Anyone who has been to therapy, or some type of communication workshop has heard that a good communication technique is using I-statements; however, not everyone uses them correctly. Even when used correctly, they can backfire when a person becomes overly defensive when they feel attacked or blamed (Even with the use of I-statements).
The purpose of I-statements is to express a person’s feelings without attributing blame to the other person who is being communicated with. But this, however, is problematic. A person can say “I feel ashamed because you embarrassed me in public”. That can cause someone to become on the defensive. There is still blame attributed to another person in this scenario. It is no wonder that a person would feel defensive or attacked when being blamed for someone’s feelings.
If for instance, someone was to say, “I feel disrespected when you show up late for dinner and don’t call me”. This is still saying “YOU” did something wrong. If it were to be reframed to a more adaptive way of communicating, it would sound something more to the effect of: “I feel disrespected when I don’t receive a phone call letting me know (‘person’) is going to be late for dinner”. There is a huge difference in those 2 statements, the “you” is completely taken out and the behavior is all that is being described. The lack of communication from the other person is the actual problem not the person themselves. Now while yes, the person committed the behavior but there is less significance on it being about the person—only the behavior which is the technical problem. We’re not talking about not taking accountability for an action or having someone not take the blame for the action. We’re simply talking about attributing blame to the behavior being committed which doesn’t make the person a bad guy or indicate they are just completely wrong or deficient in some way. Many people would take the defensive stance due to assuming the person expressing their feelings is blaming them, rather than addressing the behavior needing to be corrected. This form of I-statement takes the mental load off the guilt factor in saying “you”. It places the blame on what really needs to be addressed: The behavior.
However, there are other steps that need to be taken, that not too many will address: the request, and the solution. Once the statement is made about feeling disrespected by not receiving a phone call about the person being late, the request should be made. “I would feel encouraged by receiving word so that I know what to do about dinner and I’m not just left waiting.” That is great, but also not enough. There needs to be a feasible and mutual arrangement to decide upon what needs to happen and how. How will the problem be corrected? “Do you think it would be possible to hear from you, in case you might be running late, that way we are both in communication with each other and I know what’s going on?”
Expressing communication this way can most certainly help a person to be less defensive but doesn’t always guarantee a person will not be defensive. In these cases, it should be explained that it’s the behavior that you want to see changed, and not the person. In most cases no one wants someone to try to change them, but rather knowing it’s the behaviors that are needing to be altered can make a huge impact on mutual communication and understanding. A person’s worth is not determined by their mistakes for we are all human and as stated by Alexander Pope: “To err is human to forgive, divine.”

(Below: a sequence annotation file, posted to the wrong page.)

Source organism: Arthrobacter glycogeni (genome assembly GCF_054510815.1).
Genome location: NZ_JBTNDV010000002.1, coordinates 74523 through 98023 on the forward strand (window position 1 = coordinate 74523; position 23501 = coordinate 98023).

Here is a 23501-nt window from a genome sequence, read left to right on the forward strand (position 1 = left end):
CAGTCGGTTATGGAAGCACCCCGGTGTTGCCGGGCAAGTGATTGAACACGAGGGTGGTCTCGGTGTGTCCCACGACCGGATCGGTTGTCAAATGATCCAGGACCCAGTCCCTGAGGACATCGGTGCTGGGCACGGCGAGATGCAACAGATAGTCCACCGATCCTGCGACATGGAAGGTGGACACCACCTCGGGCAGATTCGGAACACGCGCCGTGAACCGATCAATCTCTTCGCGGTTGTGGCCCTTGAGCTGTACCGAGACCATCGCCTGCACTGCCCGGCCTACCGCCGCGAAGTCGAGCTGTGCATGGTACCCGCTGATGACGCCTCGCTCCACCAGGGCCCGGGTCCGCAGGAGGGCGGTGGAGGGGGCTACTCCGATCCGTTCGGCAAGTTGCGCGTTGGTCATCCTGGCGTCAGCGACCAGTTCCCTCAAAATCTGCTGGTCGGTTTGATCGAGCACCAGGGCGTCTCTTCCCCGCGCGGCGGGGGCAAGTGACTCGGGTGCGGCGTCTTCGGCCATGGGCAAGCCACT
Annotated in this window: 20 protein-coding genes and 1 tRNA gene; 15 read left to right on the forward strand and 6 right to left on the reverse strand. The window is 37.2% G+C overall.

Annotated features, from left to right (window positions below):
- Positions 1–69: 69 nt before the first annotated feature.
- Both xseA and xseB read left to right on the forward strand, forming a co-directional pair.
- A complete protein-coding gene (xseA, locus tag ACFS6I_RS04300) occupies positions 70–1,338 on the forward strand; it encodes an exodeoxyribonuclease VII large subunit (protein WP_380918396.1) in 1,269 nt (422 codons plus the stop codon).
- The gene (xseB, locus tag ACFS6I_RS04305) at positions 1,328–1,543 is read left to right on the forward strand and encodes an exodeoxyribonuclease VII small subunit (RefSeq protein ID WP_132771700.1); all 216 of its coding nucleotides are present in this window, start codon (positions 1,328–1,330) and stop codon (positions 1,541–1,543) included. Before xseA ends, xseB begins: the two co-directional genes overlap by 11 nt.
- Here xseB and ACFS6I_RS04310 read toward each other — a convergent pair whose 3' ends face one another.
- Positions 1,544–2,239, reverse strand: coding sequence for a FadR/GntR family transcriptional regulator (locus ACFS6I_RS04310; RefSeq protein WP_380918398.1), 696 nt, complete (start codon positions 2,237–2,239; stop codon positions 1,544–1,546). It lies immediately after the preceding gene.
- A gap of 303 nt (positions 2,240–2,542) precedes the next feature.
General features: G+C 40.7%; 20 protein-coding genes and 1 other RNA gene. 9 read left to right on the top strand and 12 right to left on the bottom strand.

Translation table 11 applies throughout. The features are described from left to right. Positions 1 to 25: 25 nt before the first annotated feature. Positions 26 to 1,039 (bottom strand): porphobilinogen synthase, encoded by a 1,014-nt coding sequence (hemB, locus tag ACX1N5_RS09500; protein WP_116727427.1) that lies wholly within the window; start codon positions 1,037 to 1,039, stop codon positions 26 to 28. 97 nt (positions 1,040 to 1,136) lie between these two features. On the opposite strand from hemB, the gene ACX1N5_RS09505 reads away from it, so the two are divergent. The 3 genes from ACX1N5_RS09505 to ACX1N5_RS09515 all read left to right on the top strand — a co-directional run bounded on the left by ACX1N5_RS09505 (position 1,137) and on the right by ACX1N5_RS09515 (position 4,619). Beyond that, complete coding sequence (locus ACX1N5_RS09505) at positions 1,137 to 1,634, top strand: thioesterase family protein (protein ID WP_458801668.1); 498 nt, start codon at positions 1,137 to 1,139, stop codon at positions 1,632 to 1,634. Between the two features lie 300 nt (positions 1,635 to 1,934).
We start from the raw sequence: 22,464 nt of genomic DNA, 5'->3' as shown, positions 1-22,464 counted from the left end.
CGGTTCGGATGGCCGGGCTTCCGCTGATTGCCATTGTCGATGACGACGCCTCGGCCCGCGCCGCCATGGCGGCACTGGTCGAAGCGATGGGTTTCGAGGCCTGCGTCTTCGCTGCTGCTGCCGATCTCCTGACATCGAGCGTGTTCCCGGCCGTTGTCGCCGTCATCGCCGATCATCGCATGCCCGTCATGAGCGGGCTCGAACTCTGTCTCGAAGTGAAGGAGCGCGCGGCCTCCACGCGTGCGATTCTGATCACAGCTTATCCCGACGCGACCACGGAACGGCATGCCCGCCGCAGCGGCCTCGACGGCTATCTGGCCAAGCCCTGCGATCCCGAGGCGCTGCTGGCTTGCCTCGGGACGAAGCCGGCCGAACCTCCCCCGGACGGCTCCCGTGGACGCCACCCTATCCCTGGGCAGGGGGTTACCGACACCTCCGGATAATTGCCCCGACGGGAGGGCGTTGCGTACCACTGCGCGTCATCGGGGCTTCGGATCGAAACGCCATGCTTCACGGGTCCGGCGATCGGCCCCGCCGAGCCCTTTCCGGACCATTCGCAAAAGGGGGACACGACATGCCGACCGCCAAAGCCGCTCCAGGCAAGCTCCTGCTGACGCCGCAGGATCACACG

Tips for helpful, meaningful, and more positive communication to use with I-statements:
- Say what you mean and mean what you say.
- Using a soft but firm tone can be helpful when speaking assertively with someone who may be defensive or escalated.
- Inflection matters. If you speak with a raised voice, it automatically will put someone on the defensive.
- How you say something matters, depending on which words you emphasize.
- Avoid “always”, “nevers”, “shoulds”, when communicating as these are over generalized statements when nothing is ever black or white.
- Take a time out if you need to, but just don’t walk away without communicating to the other person your intent to take a time out, saying how much time you might need to calm down, and when you will most likely return to come back to the conversation.
- One person speaks at a time, hear each other out when communicating. Don’t interrupt the other person, by showing respect and ask if the person is finished so you may begin speaking your point of view.
- Avoid blaming and also take accountability for your own feelings, thoughts, and actions.
- When trying to compromise, it’s important that during negotiation both come to a mutual agreement, as to avoid one or both people not being happy with the result or outcome.
Sometimes though, we all need a helping hand, and if you are having difficulty communicating with loved ones or with your partner, after trying the I-statements method of communication without any good result, it may be time to consider therapy. A therapist can help facilitate positive and healthy communication between parties. It’s a good option for when things just aren’t going anywhere, and parties are not willing to accommodate one another.
At Clarity Family Therapy Services, we have trained therapists who can help you repair common miscommunication difficulties, where you can learn about setting boundaries, the differences in communication styles, and learning how to express feelings in a positive manner. People all desire to be heard, understood, and accommodated, so reach out today if you feel you need the help of a trained therapist, who can help facilitate communication positively and integrate all parties involved to find mutual ground.